The pending reconstruction of these 60' wide roadways to accommodate BRT and improved sidewalks seemed like an ideal method to connect existing bike infrastructure on the Southbank and through San Marco with Springfield, Shands, the S-Line Urban Greenway and other Northside destinations. Unfortunately, with BRT Phase 1 plans 60% complete, it appears the US DOT's complete streets recommendations has been overlooked and as a result, an opportunity to enhance bicycle connectivity through downtown will be forever lost.
Close up of how Jefferson and Broad Streets can play a role in connecting two sides of the river with dedicated bicycle facilities.
Accommodating Bicycle Lanes
Successful BRT streetscape projects, such as Cleveland's Health Line, typically include bike infrastructure considering cyclists are also likely choice bus riders. In Cleveland's case, a six lane urban arterial highway, with a higher traffic count than Broad and Jefferson, was reduced to two travel lanes. The remaining right-of-way was used for dedicated bus lanes, landscaped medians, bicycle lanes and sidewalks. Cleveland's Health Line is now seen as one of the most successful BRT projects recently completed in the United States.
Cleveland's Health Line BRT streetscape project.
Back to Jacksonville...
Whether an individual likes the concept of BRT downtown is something to be discussed another day. In this day and age, whenever we are presented with an opportunity to reconstruct an urban street it should include pedestrian and bicycle facilities and their proper accommodation should be just as much of a priority as transit and automobile movement. After all that's what the whole "Complete Streets" policies recommended by Washington is all about. It's also why communities that feature multimodal infrastructure requests for federal funding initiatives, like the TIGER grants, typically fare better than those that don't.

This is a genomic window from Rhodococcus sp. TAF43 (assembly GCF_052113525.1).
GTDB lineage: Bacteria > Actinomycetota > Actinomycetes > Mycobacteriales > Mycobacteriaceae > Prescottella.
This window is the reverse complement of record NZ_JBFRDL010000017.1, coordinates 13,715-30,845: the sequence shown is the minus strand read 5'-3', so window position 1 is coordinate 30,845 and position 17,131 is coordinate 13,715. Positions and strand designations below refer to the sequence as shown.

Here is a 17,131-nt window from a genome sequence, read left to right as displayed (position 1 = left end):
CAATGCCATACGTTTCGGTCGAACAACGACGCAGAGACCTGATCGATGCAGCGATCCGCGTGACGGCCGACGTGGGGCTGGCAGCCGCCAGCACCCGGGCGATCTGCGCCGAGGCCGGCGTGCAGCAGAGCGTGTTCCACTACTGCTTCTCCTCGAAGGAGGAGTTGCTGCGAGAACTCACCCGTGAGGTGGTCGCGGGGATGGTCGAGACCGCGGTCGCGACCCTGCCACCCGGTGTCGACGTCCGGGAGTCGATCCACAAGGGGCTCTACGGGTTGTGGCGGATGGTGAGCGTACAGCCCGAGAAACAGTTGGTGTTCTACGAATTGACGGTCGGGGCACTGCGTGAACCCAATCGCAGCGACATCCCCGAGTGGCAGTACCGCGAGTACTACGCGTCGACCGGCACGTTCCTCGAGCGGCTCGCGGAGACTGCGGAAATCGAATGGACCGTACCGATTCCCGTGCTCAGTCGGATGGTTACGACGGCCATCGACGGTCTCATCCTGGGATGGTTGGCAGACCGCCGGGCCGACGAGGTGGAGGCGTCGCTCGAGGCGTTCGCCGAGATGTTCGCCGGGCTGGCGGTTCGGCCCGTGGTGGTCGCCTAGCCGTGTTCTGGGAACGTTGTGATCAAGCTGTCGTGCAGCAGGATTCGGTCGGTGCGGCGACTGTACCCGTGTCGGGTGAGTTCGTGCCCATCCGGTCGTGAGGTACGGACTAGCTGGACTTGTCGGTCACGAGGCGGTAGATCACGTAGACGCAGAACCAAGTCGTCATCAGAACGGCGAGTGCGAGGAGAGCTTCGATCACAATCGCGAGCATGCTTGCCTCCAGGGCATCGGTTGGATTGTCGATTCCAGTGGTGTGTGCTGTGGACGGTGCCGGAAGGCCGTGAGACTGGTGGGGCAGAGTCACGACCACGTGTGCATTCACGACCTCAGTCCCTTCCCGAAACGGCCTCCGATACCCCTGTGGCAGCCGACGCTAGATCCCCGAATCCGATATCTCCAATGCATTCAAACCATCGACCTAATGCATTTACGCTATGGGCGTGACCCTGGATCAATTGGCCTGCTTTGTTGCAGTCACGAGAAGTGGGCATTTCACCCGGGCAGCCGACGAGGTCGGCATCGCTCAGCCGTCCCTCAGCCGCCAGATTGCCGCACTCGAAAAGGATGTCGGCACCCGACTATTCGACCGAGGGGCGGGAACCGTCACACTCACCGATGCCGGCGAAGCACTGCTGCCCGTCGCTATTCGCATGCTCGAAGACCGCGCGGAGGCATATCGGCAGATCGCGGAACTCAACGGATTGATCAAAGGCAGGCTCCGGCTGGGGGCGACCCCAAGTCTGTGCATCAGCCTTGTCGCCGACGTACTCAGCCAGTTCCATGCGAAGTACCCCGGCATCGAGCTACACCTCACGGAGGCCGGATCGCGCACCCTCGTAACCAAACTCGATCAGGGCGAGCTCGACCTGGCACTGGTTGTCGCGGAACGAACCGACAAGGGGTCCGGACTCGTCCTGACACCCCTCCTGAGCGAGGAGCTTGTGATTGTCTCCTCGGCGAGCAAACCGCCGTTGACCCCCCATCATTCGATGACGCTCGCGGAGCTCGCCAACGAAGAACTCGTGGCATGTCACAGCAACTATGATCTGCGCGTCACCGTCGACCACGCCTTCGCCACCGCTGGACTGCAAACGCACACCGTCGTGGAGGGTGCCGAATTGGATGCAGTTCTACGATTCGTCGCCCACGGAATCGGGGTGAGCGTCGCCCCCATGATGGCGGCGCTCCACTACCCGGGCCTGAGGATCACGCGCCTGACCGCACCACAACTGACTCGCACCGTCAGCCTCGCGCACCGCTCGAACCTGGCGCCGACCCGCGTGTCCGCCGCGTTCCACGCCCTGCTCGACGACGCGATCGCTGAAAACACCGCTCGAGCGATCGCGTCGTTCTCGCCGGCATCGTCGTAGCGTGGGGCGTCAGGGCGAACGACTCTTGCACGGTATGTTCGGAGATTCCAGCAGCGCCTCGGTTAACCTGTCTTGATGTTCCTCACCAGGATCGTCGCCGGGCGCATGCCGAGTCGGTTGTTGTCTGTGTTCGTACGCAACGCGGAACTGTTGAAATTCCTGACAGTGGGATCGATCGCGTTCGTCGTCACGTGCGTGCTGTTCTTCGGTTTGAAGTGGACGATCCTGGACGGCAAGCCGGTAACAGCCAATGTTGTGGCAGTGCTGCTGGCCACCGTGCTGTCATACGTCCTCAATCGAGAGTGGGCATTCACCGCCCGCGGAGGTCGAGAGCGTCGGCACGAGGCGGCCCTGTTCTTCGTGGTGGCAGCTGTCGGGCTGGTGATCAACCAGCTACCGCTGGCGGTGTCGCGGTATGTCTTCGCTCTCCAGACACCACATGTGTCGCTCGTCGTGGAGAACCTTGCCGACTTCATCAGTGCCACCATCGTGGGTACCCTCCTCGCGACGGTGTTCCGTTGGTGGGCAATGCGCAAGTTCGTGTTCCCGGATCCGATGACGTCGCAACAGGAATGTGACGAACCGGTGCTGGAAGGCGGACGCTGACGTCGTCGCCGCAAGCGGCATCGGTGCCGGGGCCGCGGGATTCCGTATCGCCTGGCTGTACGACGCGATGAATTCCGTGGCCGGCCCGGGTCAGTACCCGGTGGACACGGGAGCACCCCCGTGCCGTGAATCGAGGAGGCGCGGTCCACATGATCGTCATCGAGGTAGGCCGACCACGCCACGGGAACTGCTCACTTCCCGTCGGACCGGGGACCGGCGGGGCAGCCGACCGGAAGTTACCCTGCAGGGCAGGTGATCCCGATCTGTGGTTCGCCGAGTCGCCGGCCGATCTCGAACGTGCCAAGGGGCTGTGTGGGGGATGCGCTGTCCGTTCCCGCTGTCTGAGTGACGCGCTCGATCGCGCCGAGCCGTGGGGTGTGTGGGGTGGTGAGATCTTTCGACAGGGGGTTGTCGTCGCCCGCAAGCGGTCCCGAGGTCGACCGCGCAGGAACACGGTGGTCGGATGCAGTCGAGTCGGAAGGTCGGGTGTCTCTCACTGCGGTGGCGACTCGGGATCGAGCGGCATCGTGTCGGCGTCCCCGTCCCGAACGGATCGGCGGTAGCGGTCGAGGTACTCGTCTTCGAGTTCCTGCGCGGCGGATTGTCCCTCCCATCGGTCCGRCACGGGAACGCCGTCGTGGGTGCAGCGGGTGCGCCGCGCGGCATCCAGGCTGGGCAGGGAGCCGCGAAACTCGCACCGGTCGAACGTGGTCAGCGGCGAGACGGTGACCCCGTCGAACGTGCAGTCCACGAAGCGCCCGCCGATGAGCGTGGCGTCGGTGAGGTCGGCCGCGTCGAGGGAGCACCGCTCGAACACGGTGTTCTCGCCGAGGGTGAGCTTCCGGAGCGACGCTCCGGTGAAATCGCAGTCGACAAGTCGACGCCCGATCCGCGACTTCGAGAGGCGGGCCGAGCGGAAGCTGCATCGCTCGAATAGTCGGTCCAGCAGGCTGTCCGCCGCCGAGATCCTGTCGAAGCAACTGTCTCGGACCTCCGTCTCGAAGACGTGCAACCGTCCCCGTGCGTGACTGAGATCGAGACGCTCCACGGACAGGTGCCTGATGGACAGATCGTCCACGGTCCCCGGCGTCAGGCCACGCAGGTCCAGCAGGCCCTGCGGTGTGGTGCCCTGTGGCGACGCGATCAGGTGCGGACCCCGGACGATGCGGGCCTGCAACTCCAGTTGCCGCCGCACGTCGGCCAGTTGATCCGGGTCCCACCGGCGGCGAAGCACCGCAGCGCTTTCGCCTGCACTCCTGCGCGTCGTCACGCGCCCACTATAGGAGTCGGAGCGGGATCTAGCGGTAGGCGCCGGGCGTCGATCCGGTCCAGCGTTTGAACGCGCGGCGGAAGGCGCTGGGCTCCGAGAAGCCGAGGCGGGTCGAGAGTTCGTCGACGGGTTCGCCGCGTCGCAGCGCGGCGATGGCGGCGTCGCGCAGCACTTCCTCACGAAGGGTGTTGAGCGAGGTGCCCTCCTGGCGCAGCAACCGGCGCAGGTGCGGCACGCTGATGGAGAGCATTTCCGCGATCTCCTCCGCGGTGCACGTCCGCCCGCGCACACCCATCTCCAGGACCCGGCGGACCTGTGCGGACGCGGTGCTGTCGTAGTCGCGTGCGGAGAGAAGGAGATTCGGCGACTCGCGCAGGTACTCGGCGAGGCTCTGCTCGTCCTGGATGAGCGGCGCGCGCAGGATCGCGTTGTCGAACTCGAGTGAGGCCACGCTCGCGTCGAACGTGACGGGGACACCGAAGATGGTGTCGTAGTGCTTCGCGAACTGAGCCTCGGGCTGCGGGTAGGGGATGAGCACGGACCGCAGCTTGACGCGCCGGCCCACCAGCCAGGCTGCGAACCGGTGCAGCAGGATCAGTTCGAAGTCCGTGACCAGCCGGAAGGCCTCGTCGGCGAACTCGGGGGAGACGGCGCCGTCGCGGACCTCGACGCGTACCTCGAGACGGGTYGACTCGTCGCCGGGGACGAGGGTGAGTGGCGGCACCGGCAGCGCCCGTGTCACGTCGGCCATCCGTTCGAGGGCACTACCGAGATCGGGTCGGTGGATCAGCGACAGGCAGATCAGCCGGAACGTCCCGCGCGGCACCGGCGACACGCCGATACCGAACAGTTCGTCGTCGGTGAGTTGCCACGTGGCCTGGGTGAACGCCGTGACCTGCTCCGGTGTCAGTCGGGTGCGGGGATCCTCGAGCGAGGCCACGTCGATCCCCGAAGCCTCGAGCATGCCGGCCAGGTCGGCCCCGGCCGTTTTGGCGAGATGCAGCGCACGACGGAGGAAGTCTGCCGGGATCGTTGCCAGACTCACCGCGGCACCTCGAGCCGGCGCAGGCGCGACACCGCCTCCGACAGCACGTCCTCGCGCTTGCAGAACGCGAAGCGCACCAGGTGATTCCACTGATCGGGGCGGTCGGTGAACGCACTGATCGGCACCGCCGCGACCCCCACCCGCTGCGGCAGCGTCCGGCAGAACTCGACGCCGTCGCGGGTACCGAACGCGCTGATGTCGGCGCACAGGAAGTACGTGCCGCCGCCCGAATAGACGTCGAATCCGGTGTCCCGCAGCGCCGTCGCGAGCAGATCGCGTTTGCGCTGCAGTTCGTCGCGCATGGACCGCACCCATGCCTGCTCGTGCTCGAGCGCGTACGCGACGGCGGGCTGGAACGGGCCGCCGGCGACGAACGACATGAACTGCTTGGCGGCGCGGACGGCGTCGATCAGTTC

The Downtown Transit project design and construction schedule.
Fortunately, this is a mistake and potential lost opportunity we can avoid. The Downtown BRT project, which includes the complete rebuilding of Jefferson and Broad Streets, is anticipated to start construction in February 2013 and be completed by the end of 2013. Considering the reconstruction of these thoroughfares has not started and design plans are not complete, perhaps JTA can be encouraged by local leadership and the community to find a way to spare 5' of an existing 60' right-of-way to accommodate this mode of transportation in a section of the city that desperately needs it.
Broad Street: Broad and Jefferson have more than enough width to accommodate bicycle lanes as a part of their reconstruction. Strong consideration should be given towards complying with federal complete streets policies for the integration of multimodal streets through downtown Jacksonville.
Article by Ennis Davis